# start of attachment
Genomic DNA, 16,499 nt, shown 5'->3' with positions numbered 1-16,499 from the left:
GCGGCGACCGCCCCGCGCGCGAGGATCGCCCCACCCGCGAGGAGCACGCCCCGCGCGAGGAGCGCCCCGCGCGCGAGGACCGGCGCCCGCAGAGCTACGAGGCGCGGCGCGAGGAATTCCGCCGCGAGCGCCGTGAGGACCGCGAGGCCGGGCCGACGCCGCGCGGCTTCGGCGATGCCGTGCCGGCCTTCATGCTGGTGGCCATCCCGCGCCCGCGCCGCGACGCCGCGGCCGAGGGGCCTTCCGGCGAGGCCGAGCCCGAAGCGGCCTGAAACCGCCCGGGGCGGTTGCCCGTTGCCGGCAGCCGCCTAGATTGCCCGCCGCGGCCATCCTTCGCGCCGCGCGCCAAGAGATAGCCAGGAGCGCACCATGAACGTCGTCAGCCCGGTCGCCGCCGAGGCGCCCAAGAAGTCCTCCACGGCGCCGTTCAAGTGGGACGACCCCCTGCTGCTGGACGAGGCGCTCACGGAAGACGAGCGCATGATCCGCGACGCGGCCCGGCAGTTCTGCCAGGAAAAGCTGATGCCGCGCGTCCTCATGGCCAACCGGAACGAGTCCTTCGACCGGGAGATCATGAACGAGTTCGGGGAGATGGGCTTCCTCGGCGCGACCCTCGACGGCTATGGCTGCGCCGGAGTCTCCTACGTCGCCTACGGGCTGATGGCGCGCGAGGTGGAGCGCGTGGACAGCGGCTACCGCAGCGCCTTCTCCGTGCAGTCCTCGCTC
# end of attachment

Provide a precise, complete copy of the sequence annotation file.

Genomic DNA, 16,499 nt, shown 5'->3' with positions numbered 1-16,499 from the left:
GCGGCGACCGCCCCGCGCGCGAGGATCGCCCCACCCGCGAGGAGCACGCCCCGCGCGAGGAGCGCCCCGCGCGCGAGGACCGGCGCCCGCAGAGCTACGAGGCGCGGCGCGAGGAATTCCGCCGCGAGCGCCGTGAGGACCGCGAGGCCGGGCCGACGCCGCGCGGCTTCGGCGATGCCGTGCCGGCCTTCATGCTGGTGGCCATCCCGCGCCCGCGCCGCGACGCCGCGGCCGAGGGGCCTTCCGGCGAGGCCGAGCCCGAAGCGGCCTGAAACCGCCCGGGGCGGTTGCCCGTTGCCGGCAGCCGCCTAGATTGCCCGCCGCGGCCATCCTTCGCGCCGCGCGCCAAGAGATAGCCAGGAGCGCACCATGAACGTCGTCAGCCCGGTCGCCGCCGAGGCGCCCAAGAAGTCCTCCACGGCGCCGTTCAAGTGGGACGACCCCCTGCTGCTGGACGAGGCGCTCACGGAAGACGAGCGCATGATCCGCGACGCGGCCCGGCAGTTCTGCCAGGAAAAGCTGATGCCGCGCGTCCTCATGGCCAACCGGAACGAGTCCTTCGACCGGGAGATCATGAACGAGTTCGGGGAGATGGGCTTCCTCGGCGCGACCCTCGACGGCTATGGCTGCGCCGGAGTCTCCTACGTCGCCTACGGGCTGATGGCGCGCGAGGTGGAGCGCGTGGACAGCGGCTACCGCAGCGCCTTCTCCGTGCAGTCCTCGCTC